This thing can change shape.
It can appear and disappear instantly
It can be anywhere,at anytime
Its shape can change before your eyes
Sometimes they can be scary
Sometimes they can be useful.
They can move, but they are not alive
Without light, They simply do not exist
sources and transmission of light; speed of light; shadows; colour and the visible spectrum; dispersion of white light reflection of light at plane surfaces; image in a plane mirror refraction; refraction by lenses applications of reflection and refraction
OP34 show that light travels in straight lines and explain how shadows are formed
OP35 understand that luminous objects are a source of light while non-luminous objects are seen as a result of light reflected from them
A Luminous object is one that gives out its own light
A non-luminous object we see because other light reflects from it.
Make a very complete list of Luminous objects!
What is everything else ?
Transparent .... light travels straight through a medium
Translucent ... light travels through but not straight and thus we cannot 'see' through such materials
Opaque .... light does not travel through such objects
OP36 recall that white light is made up of different colours which can be separated by dispersion.
OP37 produce a spectrum of white light using appropriate apparatus, and list the colours of the spectrum
OP38 investigate the reflection of light by plane mirrors, and illustrate this using ray diagrams; demonstrate and explain the operation of a simple periscope
OP39 show the refraction of light as it passes from: air to glass, air to water, glass to air, water to air; show refraction of light through a lens; demonstrate the operation of a magnifying glass
A site with some experiments to try at home with optic equipment in mind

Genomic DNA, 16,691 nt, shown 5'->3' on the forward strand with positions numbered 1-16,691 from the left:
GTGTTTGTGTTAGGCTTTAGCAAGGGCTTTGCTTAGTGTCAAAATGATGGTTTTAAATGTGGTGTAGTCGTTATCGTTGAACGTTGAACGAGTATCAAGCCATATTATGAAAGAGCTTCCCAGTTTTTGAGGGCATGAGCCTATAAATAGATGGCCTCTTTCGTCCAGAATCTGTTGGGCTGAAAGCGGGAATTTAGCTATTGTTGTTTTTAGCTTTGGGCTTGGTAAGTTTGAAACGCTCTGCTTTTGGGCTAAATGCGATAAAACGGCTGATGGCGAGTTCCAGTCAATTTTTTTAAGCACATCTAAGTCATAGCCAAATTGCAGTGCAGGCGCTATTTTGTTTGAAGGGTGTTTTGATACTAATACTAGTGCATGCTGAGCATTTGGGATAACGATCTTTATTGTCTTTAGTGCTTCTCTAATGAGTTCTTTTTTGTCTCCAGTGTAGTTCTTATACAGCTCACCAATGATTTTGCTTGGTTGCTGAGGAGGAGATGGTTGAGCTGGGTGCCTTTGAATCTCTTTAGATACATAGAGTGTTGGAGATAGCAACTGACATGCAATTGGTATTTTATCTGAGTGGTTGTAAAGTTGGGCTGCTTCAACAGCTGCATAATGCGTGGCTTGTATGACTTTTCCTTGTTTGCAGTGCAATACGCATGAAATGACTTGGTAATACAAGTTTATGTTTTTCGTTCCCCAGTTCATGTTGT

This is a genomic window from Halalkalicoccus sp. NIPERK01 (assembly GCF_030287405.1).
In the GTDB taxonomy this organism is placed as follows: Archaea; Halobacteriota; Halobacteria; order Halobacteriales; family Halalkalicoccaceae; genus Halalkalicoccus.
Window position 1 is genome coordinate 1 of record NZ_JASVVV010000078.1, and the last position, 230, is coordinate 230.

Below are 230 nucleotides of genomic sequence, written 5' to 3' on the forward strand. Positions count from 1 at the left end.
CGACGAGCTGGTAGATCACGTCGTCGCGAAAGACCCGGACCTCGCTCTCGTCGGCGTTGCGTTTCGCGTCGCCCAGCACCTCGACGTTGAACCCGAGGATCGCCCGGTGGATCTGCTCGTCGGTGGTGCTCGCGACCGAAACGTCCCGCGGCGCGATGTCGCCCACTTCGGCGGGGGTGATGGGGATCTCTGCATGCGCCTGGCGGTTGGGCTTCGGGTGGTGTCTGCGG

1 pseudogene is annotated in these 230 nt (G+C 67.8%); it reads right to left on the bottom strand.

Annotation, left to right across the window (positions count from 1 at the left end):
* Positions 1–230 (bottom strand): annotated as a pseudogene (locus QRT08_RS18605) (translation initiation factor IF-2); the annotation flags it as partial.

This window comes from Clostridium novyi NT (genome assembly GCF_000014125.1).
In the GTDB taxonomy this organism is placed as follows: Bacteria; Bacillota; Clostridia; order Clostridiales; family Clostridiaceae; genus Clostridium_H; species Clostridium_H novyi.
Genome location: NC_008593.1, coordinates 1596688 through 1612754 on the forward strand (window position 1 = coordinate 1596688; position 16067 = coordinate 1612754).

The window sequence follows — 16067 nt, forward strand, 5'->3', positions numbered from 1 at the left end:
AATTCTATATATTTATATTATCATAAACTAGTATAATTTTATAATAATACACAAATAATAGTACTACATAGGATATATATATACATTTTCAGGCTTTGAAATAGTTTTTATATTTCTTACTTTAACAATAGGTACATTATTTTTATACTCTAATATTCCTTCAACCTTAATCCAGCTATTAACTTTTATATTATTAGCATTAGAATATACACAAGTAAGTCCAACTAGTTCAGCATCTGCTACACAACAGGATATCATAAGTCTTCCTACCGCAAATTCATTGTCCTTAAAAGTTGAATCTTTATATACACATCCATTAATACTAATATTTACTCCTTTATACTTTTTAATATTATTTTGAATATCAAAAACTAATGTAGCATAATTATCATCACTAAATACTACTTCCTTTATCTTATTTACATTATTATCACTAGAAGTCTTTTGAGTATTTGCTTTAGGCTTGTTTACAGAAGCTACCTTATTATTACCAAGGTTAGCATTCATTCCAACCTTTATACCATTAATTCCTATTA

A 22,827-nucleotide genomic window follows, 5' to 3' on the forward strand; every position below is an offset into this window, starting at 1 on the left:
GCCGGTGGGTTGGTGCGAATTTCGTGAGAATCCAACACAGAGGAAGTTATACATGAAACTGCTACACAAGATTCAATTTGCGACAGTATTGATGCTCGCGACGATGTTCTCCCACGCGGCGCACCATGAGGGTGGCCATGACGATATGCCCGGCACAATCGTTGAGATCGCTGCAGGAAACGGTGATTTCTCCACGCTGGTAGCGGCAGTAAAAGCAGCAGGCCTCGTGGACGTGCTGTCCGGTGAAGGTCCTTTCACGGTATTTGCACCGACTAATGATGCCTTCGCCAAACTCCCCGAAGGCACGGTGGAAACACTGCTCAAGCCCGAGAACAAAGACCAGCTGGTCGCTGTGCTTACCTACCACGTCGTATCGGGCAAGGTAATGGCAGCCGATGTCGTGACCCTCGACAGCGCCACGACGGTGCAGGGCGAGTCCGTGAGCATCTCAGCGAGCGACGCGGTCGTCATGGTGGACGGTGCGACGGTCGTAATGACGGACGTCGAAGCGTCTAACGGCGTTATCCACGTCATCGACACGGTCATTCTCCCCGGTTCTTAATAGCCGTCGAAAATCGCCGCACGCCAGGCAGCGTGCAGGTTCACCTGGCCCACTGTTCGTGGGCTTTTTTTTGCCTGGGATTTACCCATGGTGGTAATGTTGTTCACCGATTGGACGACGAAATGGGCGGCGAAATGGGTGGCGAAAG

Speed of Light
Finding the Speed of Light with
Marshmallows-A Take-Home Lab
Robert H. Stauffer, Jr., Cimarron-Memorial High School, Las Vegas, Nevada, USA
I have heard that at 16 years old, Albert Einstein constantly wondered what it would be like to ride on a beam of light. Students in physics always seem to be fascinated by the properties of light. However, speed-of-light demonstrations often require extensive preparation or expensive equipment. I have prepared a simple classroom demonstration that the students can also use as a take-home lab.
The activity requires a microwave oven, a microwave-safe casserole dish, a bag of marshmallows, and a ruler. (The oven must be of the type that has no mechanical motion-no turntable or rotating mirror. If there is a turn-table, remove it first.) First, open the marshmallows and place them in the casserole dish, completely covering it with a layer one marshmallow thick. Next, put the dish of marshmallows in the microwave and cook on low heat. Microwaves do not cook evenly and the marshmallows will begin to melt at the hottest spots in the microwave. (I leaned this from our Food Science teacher Anita Cornwall.) Heat the marshmallows until they begin to melt in four or five different spots. Remove the dish from the microwave and observe the melted spots. Take the ruler and measure the distance between the melted spots. You will find that one distance repeats over and over. This distance will correspond to half the wavelength of the microwave, about 6 cm. Now turn the oven around and look for a small sign that gives you the frequency of the microwave. Most commercial microwaves operate at 2450 MHz.
All you do now is multiply the frequency by the wavelength. The product is the speed of light.
Velocity = Frequency ´ Wavelength
Velocity = 2450 MHz ´ 0.122 m
Velocity = 2.99 ´ 108 m/s
This works in my physics class, often with less than 5% error. Then the students can eat the marshmallows.